Panel speakers will include Dennis Weng, visiting assistant professor of political science at Wesleyan University; Thomas Fingar, a Distinguished Fellow at the Asia-Pacific Research Center in the Freeman Spogli Institute at Stanford University; Winnie Lin, a Stanford undergraduate; and me. Some context on the elections follows.
In recent years, on the other hand, the trend has been toward consolidation. A set of amendments in 2005 changed the legislative term length from three to four years to coincide with the presidential term, and starting in 2012 both elections were held on the same day, creating a single national election every four years. The National Assembly was abolished in the same reform. Then county and county-level city terms were temporarily extended to align with the election cycle of the special municipalities of Taipei and Kaohsiung, for the first time creating a single local election day:
The races to be decided in the 2014 election:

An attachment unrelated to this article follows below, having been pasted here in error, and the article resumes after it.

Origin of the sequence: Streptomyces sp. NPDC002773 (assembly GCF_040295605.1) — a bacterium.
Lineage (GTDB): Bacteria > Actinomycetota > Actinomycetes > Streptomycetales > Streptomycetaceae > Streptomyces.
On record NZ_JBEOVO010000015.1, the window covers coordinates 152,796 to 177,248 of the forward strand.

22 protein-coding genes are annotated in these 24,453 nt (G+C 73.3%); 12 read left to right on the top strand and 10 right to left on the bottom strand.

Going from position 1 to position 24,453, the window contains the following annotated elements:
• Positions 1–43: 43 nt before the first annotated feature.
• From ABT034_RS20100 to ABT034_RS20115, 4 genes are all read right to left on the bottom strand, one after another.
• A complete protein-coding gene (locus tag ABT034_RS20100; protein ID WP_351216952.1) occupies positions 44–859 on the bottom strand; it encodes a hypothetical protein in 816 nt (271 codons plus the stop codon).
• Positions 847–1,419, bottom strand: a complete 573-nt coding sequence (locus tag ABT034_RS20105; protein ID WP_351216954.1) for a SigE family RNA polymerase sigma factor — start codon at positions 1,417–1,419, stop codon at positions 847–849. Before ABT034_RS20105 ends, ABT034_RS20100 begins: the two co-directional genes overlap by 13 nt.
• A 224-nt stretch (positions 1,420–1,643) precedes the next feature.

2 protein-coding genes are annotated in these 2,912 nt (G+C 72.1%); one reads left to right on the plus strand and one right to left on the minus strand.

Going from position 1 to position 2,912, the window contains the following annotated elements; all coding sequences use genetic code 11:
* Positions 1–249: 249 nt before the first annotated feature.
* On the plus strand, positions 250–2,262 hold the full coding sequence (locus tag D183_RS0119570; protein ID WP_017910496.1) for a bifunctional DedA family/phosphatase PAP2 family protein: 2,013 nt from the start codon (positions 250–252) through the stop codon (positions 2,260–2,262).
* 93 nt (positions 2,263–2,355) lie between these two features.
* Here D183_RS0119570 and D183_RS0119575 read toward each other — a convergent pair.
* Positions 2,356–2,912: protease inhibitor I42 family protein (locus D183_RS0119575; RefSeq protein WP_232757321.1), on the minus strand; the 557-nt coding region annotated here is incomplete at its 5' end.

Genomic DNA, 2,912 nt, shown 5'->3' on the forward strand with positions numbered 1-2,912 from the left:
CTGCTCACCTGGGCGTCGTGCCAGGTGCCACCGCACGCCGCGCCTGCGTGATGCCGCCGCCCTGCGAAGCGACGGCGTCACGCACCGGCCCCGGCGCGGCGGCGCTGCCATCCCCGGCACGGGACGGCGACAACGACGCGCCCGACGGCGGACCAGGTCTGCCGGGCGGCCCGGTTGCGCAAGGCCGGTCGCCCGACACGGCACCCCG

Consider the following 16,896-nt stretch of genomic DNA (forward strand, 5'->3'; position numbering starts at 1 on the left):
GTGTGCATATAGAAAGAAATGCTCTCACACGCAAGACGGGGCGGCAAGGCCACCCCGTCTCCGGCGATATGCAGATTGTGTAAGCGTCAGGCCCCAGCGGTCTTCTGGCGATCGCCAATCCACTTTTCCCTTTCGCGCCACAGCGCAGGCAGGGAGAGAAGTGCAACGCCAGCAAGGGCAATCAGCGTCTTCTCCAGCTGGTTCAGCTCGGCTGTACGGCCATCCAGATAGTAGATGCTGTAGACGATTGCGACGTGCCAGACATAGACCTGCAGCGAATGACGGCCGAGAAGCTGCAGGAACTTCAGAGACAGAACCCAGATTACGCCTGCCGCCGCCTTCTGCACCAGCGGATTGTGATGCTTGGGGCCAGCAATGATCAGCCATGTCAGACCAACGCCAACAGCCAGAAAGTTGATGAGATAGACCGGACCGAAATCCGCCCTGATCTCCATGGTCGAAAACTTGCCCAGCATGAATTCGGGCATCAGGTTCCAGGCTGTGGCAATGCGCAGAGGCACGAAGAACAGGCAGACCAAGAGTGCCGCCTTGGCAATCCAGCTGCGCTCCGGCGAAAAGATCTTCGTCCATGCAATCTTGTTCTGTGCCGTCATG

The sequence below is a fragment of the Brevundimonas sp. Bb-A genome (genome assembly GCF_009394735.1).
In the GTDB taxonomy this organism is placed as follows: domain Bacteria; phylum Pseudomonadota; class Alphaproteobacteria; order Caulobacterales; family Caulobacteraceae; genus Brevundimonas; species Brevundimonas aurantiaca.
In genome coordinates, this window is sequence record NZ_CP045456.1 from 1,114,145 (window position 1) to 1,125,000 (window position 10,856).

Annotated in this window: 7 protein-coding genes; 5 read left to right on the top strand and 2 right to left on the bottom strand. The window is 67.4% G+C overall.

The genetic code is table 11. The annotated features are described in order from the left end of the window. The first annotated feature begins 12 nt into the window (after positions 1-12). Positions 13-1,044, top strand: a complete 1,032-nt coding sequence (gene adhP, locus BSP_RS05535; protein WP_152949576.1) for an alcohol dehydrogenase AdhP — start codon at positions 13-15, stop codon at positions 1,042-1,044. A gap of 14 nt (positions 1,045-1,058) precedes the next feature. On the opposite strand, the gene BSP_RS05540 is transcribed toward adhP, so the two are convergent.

- (1) Mayors and (2) city councilors in centrally-administered municipalities (直轄市市長，市議員) for Taipei, Kaohsiung, New Taipei City, Taichung, and Taoyuan);
- (3) Executives and (4) councilors in counties and county-level municipalities (縣／省轄市長，縣／市議員);
- (5) Township and town heads and (6) councilors (鄉／鎮長，鄉／鎮議員);
- (7) Village and ward heads (村／里長).
In addition, about 25 township-level jurisdictions with significant "mountain aborigine" populations hold special status as "self-governing" areas (自治區). In a nod to the special status of aborigines in Taiwan, local government laws require that the township heads in these areas be aborigine. This became a point of some contestation after several counties (Taipei County, Taichung City and County, and Kaohsiung City and County) were merged and raised to centrally-administered municipality status in 2009. As part of this reform, townships and towns in these areas became districts (區), which have appointed, not elected, leaders. As a consequence, several self-governing townships lost the right to elect their leaders--Wulai Township, a popular tourist destination a short trip south of Taipei, was one.
In December 2013 the Legislative Yuan passed an amendment to restore the right to elect the leaders and councilors of these former townships. As a consequence, two more elections were added:
- (8) Self-governing district heads and (9) representatives (自治區長，區代表).
So that's how they got to "9-in-1".